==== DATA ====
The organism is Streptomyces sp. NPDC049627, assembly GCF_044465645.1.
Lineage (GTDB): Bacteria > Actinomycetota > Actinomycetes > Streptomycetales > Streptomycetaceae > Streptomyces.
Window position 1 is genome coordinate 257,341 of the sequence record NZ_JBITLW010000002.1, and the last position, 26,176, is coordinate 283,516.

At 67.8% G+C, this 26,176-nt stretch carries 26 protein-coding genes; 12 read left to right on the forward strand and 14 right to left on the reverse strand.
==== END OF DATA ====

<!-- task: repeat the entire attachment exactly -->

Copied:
The organism is Streptomyces sp. NPDC049627, assembly GCF_044465645.1.
Lineage (GTDB): Bacteria > Actinomycetota > Actinomycetes > Streptomycetales > Streptomycetaceae > Streptomyces.
Window position 1 is genome coordinate 257,341 of the sequence record NZ_JBITLW010000002.1, and the last position, 26,176, is coordinate 283,516.

At 67.8% G+C, this 26,176-nt stretch carries 26 protein-coding genes; 12 read left to right on the forward strand and 14 right to left on the reverse strand.